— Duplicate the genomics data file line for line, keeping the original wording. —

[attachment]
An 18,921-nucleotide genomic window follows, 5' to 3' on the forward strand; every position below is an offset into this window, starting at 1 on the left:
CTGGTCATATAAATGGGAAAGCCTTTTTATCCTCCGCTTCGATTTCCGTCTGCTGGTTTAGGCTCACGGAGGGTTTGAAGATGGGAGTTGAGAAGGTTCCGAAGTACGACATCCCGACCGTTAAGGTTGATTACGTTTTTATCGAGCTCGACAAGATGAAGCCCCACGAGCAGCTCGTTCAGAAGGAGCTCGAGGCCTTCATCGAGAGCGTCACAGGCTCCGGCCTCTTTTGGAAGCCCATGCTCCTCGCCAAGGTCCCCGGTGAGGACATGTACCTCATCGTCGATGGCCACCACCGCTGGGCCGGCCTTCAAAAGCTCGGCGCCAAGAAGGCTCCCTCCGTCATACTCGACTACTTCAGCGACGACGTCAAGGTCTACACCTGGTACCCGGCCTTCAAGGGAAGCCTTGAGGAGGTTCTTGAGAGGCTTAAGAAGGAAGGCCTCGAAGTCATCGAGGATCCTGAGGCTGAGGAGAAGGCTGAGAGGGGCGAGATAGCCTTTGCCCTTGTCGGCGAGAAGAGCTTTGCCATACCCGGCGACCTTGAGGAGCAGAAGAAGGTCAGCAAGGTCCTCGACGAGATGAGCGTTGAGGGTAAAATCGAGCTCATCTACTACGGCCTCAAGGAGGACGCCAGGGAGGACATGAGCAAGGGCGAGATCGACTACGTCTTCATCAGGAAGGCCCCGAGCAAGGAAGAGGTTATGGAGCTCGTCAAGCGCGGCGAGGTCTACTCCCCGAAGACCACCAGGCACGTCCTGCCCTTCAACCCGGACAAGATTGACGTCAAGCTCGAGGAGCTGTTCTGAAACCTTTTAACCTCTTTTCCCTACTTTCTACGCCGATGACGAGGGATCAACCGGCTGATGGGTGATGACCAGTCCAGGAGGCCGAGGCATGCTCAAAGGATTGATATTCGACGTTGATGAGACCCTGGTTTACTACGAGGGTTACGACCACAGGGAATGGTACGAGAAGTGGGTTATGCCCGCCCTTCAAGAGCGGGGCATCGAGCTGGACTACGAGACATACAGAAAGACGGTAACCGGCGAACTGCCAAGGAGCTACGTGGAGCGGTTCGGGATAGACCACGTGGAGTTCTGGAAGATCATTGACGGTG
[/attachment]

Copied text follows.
An 18,921-nucleotide genomic window follows, 5' to 3' on the forward strand; every position below is an offset into this window, starting at 1 on the left:
CTGGTCATATAAATGGGAAAGCCTTTTTATCCTCCGCTTCGATTTCCGTCTGCTGGTTTAGGCTCACGGAGGGTTTGAAGATGGGAGTTGAGAAGGTTCCGAAGTACGACATCCCGACCGTTAAGGTTGATTACGTTTTTATCGAGCTCGACAAGATGAAGCCCCACGAGCAGCTCGTTCAGAAGGAGCTCGAGGCCTTCATCGAGAGCGTCACAGGCTCCGGCCTCTTTTGGAAGCCCATGCTCCTCGCCAAGGTCCCCGGTGAGGACATGTACCTCATCGTCGATGGCCACCACCGCTGGGCCGGCCTTCAAAAGCTCGGCGCCAAGAAGGCTCCCTCCGTCATACTCGACTACTTCAGCGACGACGTCAAGGTCTACACCTGGTACCCGGCCTTCAAGGGAAGCCTTGAGGAGGTTCTTGAGAGGCTTAAGAAGGAAGGCCTCGAAGTCATCGAGGATCCTGAGGCTGAGGAGAAGGCTGAGAGGGGCGAGATAGCCTTTGCCCTTGTCGGCGAGAAGAGCTTTGCCATACCCGGCGACCTTGAGGAGCAGAAGAAGGTCAGCAAGGTCCTCGACGAGATGAGCGTTGAGGGTAAAATCGAGCTCATCTACTACGGCCTCAAGGAGGACGCCAGGGAGGACATGAGCAAGGGCGAGATCGACTACGTCTTCATCAGGAAGGCCCCGAGCAAGGAAGAGGTTATGGAGCTCGTCAAGCGCGGCGAGGTCTACTCCCCGAAGACCACCAGGCACGTCCTGCCCTTCAACCCGGACAAGATTGACGTCAAGCTCGAGGAGCTGTTCTGAAACCTTTTAACCTCTTTTCCCTACTTTCTACGCCGATGACGAGGGATCAACCGGCTGATGGGTGATGACCAGTCCAGGAGGCCGAGGCATGCTCAAAGGATTGATATTCGACGTTGATGAGACCCTGGTTTACTACGAGGGTTACGACCACAGGGAATGGTACGAGAAGTGGGTTATGCCCGCCCTTCAAGAGCGGGGCATCGAGCTGGACTACGAGACATACAGAAAGACGGTAACCGGCGAACTGCCAAGGAGCTACGTGGAGCGGTTCGGGATAGACCACGTGGAGTTCTGGAAGATCATTGACGGTG